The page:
[Python-Dev] RE: [Numpy-discussion] RE: Possible bug (was Re: numpy, overflow, inf, ieee, and rich comparison)

Tim Peters tim_one at email.msn.com
Thu Oct 12 01:16:23 CDT 2000


[Huaiyu Zhu]
> ...
> $ /usr/bin/python
> Python 1.5.2 (#1, Sep 17 1999, 20:15:36)  [GCC egcs-2.91.66 19990314/Linux
> (egcs- on linux-i386
> Copyright 1991-1995 Stichting Mathematisch Centrum, Amsterdam
> >>> from math import *
> >>> exp(777)
> inf
> >>> exp(-777)
> 0.0
> >>> sqrt(-1)
> Traceback (innermost last):
>   File "<stdin>", line 1, in ?
> OverflowError: math range error
>
> This was sane behavior.  Are we saying that Python 2.0 has invented
> something better than IEEE 754?

754 allows users to choose the behaviors they want.  Any *fixed* policy is
not 754.  So long as we have to fix a single policy, yes, I believe Guido (&
know I) would say that raising OverflowError on exp(777), and silently
returning 0 on exp(-777), and raising ValueError on sqrt(-1) (*not*
OverflowError, as shown above), is indeed better than the 754 default
behaviors.  And 2.0 will do all three of those (& I just checked in the code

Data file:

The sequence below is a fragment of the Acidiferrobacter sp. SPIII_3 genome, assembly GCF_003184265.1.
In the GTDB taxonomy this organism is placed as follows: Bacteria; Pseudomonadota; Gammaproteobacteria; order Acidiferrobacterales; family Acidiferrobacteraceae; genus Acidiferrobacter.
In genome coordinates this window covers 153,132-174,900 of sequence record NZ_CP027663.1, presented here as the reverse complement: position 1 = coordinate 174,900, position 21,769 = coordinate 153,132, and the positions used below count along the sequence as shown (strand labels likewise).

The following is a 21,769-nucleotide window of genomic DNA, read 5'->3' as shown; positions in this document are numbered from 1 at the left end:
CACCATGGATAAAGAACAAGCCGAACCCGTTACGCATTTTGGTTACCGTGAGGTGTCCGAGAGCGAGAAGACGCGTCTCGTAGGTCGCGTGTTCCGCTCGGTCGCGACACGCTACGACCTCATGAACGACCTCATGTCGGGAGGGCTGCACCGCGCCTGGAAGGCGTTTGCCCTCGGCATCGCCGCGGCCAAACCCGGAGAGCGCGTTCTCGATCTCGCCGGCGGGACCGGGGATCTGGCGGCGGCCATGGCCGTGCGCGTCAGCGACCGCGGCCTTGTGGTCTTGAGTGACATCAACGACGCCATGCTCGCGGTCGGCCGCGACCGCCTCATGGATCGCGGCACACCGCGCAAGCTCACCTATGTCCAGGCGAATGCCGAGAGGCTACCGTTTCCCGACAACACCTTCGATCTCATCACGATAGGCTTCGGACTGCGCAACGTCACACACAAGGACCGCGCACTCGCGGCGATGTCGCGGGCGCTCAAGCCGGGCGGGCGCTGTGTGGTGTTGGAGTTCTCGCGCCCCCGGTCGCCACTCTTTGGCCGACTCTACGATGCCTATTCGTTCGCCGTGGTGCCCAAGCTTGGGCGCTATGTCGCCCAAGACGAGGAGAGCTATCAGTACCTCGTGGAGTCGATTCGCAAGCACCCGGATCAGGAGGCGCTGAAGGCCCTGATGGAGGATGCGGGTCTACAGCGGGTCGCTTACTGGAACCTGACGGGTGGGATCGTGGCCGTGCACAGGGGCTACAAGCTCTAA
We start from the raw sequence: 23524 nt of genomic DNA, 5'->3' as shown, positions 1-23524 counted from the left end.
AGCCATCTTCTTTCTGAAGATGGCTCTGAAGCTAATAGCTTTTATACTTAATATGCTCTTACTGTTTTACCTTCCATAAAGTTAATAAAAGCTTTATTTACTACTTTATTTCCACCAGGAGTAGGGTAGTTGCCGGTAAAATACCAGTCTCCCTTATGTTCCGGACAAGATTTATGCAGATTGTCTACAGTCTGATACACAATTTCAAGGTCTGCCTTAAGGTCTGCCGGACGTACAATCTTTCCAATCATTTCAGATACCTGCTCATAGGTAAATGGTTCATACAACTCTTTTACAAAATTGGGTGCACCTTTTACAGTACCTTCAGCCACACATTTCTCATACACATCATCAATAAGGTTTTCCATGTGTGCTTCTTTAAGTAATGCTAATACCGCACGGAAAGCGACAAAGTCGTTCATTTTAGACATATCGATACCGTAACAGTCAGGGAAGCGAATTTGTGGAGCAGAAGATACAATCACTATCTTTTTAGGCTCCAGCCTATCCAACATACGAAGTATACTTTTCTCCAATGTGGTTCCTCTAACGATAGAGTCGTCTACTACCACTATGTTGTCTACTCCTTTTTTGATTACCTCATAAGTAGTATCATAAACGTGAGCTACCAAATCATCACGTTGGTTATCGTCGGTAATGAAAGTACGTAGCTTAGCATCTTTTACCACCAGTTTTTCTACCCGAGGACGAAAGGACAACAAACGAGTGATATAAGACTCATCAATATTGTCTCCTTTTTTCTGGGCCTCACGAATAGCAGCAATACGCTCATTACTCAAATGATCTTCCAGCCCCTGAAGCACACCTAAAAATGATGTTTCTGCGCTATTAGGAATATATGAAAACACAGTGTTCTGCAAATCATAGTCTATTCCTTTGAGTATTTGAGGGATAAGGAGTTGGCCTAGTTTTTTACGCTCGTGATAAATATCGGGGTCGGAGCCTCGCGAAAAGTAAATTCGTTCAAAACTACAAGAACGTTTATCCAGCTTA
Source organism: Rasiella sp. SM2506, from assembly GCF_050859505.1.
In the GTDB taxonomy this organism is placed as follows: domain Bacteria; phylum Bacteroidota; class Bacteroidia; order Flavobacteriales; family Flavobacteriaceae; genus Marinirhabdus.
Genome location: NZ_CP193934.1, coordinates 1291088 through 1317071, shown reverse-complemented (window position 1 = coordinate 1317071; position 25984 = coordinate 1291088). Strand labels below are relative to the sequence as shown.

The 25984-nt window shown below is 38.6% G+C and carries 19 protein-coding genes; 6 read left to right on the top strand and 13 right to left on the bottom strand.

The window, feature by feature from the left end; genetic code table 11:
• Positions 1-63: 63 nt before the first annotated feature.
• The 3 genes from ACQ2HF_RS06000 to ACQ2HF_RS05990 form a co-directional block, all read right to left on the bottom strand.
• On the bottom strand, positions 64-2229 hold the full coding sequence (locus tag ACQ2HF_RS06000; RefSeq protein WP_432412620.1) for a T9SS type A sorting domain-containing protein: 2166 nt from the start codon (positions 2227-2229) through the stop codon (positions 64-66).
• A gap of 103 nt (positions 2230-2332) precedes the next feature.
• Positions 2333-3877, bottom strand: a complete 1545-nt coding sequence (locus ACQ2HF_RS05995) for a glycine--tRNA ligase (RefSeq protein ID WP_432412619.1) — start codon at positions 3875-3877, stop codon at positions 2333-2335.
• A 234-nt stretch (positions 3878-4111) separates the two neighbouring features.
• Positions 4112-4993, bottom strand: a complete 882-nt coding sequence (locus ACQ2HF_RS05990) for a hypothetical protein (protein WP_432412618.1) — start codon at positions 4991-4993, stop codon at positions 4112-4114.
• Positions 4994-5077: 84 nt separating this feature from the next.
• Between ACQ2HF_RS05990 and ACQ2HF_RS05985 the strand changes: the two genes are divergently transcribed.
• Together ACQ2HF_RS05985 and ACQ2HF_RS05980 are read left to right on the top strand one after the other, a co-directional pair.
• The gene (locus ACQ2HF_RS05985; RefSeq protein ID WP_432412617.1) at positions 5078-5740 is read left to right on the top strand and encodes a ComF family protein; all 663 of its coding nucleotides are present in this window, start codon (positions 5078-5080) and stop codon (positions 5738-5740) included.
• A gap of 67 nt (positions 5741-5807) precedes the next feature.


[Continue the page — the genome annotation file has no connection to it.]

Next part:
to make that happen).

About the sqrt example above, that's neither 754 behavior nor sane behavior:
default 754 behavior on sqrt(-1) is to return a NaN and keep on going.  I'm
pretty sure that's what glibc linked w/ -lieee actually does, too (if it
doesn't, glibc -lieee is violating 754).  That 1.5.2 raised an OverflowError
instead is insane, and appears purely due to an accident of how gcc compiles
code to compare Infs to NaNs (Python's mathmodule.c's CHECK() macro was
fooled by this into setting errno to ERANGE itself).  Python should raise a
ValueError there instead (corresponding to libm setting errno to EDOM --
this is a domain error, not a range error) -- which it does now under CVS
Python.

754-doesn't-work-unless-you've-got-all-of-it-ly y'rs  - tim





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